Overview

Brief Summary

In the Netherlands, there are at least 59 species of mayflies. The mayfly lives in fresh water as larvae (nymph). In the spring, it crawls out of the water and together they form large swarms of millions of flies. Because mayflies often only live from a few hours to a maximum of a couple of weeks, they have no mouth. The only thing that an adult mayfly is concerned about is reproducing.
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Ecology

Associations

Animal / carrion / dead animal feeder
Chytriomyces aureus feeds on dead exxuvia of Ephemeroptera

In Great Britain and/or Ireland:
Animal / predator / stocks nest with
female of Crossocerus walkeri stocks nest with Ephemeroptera

Animal / parasite / endoparasite
cyst of Dolichosaccus rastellus endoparasitises nymph of Ephemeroptera

Animal / parasite / endoparasite
cyst of Opisthioglyphe ranae endoparasitises nymph of Ephemeroptera

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Known predators

Ephemeroptera (other ephemeropteran nymphs) is prey of:
roach
Salvelinus fontinalis
Gammarus pulex
Perla carlukiana
Polycentropus flavomaculatus
Salmo salar

Based on studies in:
England, River Cam (River)
Canada: Ontario (River)
Wales, Dee River (River)

This list may not be complete but is based on published studies.
  • P. H. T. Hartley, Food and feeding relationships in a community of fresh-water fishes, J. Anim. Ecol. 17(1):1-14, from p. 12 (1948).
  • R. M. Badcock, 1949. Studies in stream life in tributaries of the Welsh Dee. J. Anim. Ecol. 18:193-208, from pp. 202-206 and Price, P. W., 1984, Insect Ecology, 2nd ed., New York: John Wiley, p. 23
  • W. E. Ricker, 1934. An ecological classification of certain Ontario streams. Univ. Toronto Studies, Biol. Serv. 37, Publ. Ontario Fish. Res. Lab. 49:7-114, from pp. 105-106.
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Known prey organisms

Ephemeroptera (other ephemeropteran nymphs) preys on:
plant fragments
Bacillariophyceae
Coscinodiscus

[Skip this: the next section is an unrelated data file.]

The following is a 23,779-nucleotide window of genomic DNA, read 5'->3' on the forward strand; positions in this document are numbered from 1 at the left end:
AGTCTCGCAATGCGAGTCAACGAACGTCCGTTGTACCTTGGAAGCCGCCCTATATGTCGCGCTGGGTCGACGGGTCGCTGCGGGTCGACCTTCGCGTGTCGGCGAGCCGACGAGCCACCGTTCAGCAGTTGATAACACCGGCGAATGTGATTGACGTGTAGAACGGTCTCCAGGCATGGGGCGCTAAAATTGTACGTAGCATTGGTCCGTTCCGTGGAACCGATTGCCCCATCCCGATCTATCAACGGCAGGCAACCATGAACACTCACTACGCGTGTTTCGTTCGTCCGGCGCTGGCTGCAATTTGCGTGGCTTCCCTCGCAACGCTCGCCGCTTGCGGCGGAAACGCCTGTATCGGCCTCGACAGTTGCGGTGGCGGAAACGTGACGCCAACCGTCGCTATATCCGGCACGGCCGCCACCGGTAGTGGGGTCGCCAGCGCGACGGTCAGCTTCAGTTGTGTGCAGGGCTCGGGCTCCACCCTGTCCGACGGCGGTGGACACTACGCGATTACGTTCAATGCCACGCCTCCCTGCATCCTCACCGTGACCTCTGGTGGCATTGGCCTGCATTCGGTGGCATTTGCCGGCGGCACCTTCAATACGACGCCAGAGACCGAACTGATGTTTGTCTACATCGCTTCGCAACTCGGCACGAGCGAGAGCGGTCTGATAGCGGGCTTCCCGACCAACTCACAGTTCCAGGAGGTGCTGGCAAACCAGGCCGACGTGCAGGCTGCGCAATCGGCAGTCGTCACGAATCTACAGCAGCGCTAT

Synedra
plant tissue
detritus

Based on studies in:
England, River Cam (River)
Wales, Dee River (River)

This list may not be complete but is based on published studies.
  • P. H. T. Hartley, Food and feeding relationships in a community of fresh-water fishes, J. Anim. Ecol. 17(1):1-14, from p. 12 (1948).
  • R. M. Badcock, 1949. Studies in stream life in tributaries of the Welsh Dee. J. Anim. Ecol. 18:193-208, from pp. 202-206 and Price, P. W., 1984, Insect Ecology, 2nd ed., New York: John Wiley, p. 23
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Evolution and Systematics

Functional Adaptations

Functional adaptation

Cyclical emergence optimizes reproduction: mayfly
 

Swarms of mayflies maximize reproductive chances by emerging according to lunar patterns.

       
  "In the mayfly (Povilla adusta), a distinct lunar-based pattern of adult emergence and swarming has been documented. Dr. R. Hartland-Rowe's studies of 22 Ugandan swarms observed between March 1953 and April 1955 at Kaazi, Jinja, and Lake Albert revealed that these swarms appeared within five days of the full moon, with most of them occuring on the second night after full moon. On three separate occasions, swarms were recorded simultaneously at locations roughly 120 miles (75 km) apart. Adult mayflies live only for a few hours, so the purpose of this swarming synchronicity is presumably to bring the two sexes together in order to maximize mating prospects before they die." (Shuker 2001:95)
  Learn more about this functional adaptation.
  • Shuker, KPN. 2001. The Hidden Powers of Animals: Uncovering the Secrets of Nature. London: Marshall Editions Ltd. 240 p.
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Functional adaptation

Shield and spoilers decrease lift in water: mayfly
 

Body of Ecdyonurus (mayfly) larvae decreases lift in flowing water by having a lowered head shield position and using its lower leg segments (femora) as spoilers.

     
  "Not only does flow separate above a flattened animal, but it is also much more complex than was first thought. Flow separation reduces lift, but at a cost of increased drag which, however, is a price that may well be worth paying to stay attached. For the heptageniid larvae, certain features of its body design may in fact lead to negative lift in flowing water. This is accomplished by lowering its head shield and by using its femora as spoilers (Weissenberger et at. 1991) (Fig. 5.3)." (Giller and Malmqvist 1998:112)
  Learn more about this functional adaptation.
  • Giller, P. S.; Malmqvist, B. 1998. The Biology of Streams and Rivers. Oxford University Press, USA.
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Molecular Biology and Genetics

Molecular Biology

Statistics of barcoding coverage

Barcode of Life Data Systems (BOLD) Stats
Specimen Records:23633
Specimens with Sequences:19148
Specimens with Barcodes:17311
Species:1360
Species With Barcodes:1225
Public Records:15461
Public Species:695
Public BINs:1470
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Barcode data

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